An alleged assault victim

Letters to Editor
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AFTER reading two recent articles about sexual assaults against U.S. Peace Corps volunteers, “Peace Corps failing to protect volunteers from sexual assault, watchdog says,” (CBS News January 29, 2018,) and subsequent Peace Corps response, “Peace Corps responds to CBS News report on sexual assault” dated January 30, 2018 (links attached at the end of this letter), I was reminded of the appropriate action taken by the late Mr. Francisco Ada, a well-respected Saipan official and a District Administrator at that time, who stood strong while restraining a female Peace Corps volunteer from taking an impulsive trip alone to a Northern Islands where she only wanted to see a male volunteer for whom she had a crush. The male volunteer did not even invite her.

While sympathizing with the recent assault victims mentioned in the CBS reports, some cases may have been caused by the victims themselves. Below is my direct observation based on letters and information I have gathered.

In the case of Ms. Fay Verna Nelson, a volunteer serving in Rota in the Northern Mariana Islands Group #7 (1968 to 1970), she claimed to be an assault victim in Rota by a local man in the spring of 1969. I seriously doubt her story due to the following reasons. After the incident, she was moved by the Peace Corps to Saipan for a brief period of time. There, she started flirting with at least one U.S. male volunteer that I know about. After this volunteer left for a northern island to teach during his second year, she wrote a number of quasi-love letters to him. Her letters reflected loneliness, a sense of being lost, and sadness, while showing an interest in pursuing a relationship with this male volunteer. In her letters, she begged him to leave the island earlier and come to see her. When he did not, she approached Mr. Ada, asking him to provide a vessel to send her to the northern island to see him. Mr. Ada flatly refused on the basis that he could not allow a female volunteer to make the field trip alone just to see the male volunteer. Back in Rota, where Ms. Nelson taught (complaining that she felt she was not wanted there), she had been dating a navy man whom she went to live with after her Peace Corps service and eventually married.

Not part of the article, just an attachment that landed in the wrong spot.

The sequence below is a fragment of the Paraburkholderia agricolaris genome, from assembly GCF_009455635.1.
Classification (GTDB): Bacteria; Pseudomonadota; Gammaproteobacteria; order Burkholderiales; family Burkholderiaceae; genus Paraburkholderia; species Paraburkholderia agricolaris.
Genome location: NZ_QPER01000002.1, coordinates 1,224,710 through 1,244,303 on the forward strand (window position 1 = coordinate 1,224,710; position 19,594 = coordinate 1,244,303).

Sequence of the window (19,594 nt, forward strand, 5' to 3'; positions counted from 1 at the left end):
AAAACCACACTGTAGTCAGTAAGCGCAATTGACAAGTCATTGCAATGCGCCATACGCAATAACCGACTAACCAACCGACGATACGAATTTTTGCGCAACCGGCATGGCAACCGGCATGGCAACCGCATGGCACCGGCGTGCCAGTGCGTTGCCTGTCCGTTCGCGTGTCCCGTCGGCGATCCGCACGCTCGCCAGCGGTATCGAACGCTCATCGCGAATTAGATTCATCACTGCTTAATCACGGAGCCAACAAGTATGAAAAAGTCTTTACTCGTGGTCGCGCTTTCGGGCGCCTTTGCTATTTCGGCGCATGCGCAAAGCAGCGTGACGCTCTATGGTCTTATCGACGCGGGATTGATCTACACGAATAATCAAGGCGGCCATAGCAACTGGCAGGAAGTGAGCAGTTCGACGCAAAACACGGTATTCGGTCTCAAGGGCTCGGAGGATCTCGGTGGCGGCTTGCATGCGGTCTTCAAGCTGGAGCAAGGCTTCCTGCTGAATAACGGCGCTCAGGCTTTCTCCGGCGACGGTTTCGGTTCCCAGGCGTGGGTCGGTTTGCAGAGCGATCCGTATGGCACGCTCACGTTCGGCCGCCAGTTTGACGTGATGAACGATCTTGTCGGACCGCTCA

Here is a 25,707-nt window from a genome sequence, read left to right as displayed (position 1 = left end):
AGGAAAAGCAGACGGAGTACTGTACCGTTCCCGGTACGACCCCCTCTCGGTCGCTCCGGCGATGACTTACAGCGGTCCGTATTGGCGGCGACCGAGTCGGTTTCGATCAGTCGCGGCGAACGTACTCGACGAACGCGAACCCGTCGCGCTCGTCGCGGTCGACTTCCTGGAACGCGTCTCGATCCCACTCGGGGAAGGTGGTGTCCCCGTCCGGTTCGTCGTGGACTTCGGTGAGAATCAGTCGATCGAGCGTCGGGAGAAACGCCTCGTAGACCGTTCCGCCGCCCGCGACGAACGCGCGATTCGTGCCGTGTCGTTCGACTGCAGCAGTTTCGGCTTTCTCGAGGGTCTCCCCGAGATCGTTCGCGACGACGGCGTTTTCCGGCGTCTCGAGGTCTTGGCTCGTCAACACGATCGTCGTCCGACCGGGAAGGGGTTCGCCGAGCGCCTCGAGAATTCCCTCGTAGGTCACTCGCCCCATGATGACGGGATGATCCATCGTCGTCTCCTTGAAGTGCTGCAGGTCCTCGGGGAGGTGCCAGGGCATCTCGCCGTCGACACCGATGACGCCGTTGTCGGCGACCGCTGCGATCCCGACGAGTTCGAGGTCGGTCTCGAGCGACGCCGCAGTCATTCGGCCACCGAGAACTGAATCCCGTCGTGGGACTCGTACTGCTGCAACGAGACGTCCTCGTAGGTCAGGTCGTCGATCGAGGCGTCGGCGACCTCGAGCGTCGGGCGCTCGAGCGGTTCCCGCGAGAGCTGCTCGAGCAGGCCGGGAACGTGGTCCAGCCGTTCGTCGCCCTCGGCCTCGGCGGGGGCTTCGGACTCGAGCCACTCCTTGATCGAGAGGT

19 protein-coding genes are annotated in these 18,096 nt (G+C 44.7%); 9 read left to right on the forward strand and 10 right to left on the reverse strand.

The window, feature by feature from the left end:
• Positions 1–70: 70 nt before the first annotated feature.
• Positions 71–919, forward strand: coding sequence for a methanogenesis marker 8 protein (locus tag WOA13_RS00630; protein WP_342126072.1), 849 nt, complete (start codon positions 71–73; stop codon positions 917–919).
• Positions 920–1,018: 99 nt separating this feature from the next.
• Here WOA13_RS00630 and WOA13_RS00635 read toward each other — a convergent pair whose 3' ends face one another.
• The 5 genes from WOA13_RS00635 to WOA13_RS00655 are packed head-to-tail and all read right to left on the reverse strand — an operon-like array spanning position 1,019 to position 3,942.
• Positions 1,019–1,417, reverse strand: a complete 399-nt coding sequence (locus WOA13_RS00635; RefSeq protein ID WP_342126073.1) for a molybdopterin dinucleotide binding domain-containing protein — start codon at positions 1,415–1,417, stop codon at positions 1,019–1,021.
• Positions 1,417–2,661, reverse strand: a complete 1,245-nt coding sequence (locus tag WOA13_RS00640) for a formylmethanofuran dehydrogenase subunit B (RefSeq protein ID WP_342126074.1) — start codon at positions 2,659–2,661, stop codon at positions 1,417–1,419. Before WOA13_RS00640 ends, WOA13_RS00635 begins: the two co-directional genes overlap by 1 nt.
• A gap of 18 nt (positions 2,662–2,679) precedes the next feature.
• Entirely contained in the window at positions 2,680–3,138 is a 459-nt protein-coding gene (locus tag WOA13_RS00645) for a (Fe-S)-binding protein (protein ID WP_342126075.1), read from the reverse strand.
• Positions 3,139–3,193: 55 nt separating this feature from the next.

My point here is that Ms. Nelson may also be responsible for the assault that happened in the spring of 1969. Joining the Peace Corps at a younger age than other volunteers without finishing her college may also have caused her trouble and loneliness during her service. The story did not end there, however. She kept on looking for this volunteer after her service and after getting married through the Peace Corps web site which was set up much later. A few years ago, before a Peace Corps reunion, she hunted him down using the Internet and did not stop contacting him until she was told not to do so. It may simply be due to her loneliness because she remains childless.

Aside from appreciating and admiring Mr. Ada, I would like to hear from the Marianas Variety readers who dealt with stateside American female volunteers and their candid experience. As a journalist, I am always willing to hear from people of both sides. Please contact me at This email address is being protected from spambots. You need JavaScript enabled to view it.

New Providence, NJ

CBS News, January 29, 2018:

Peace Corps responds to CBS News report on sexual assault:

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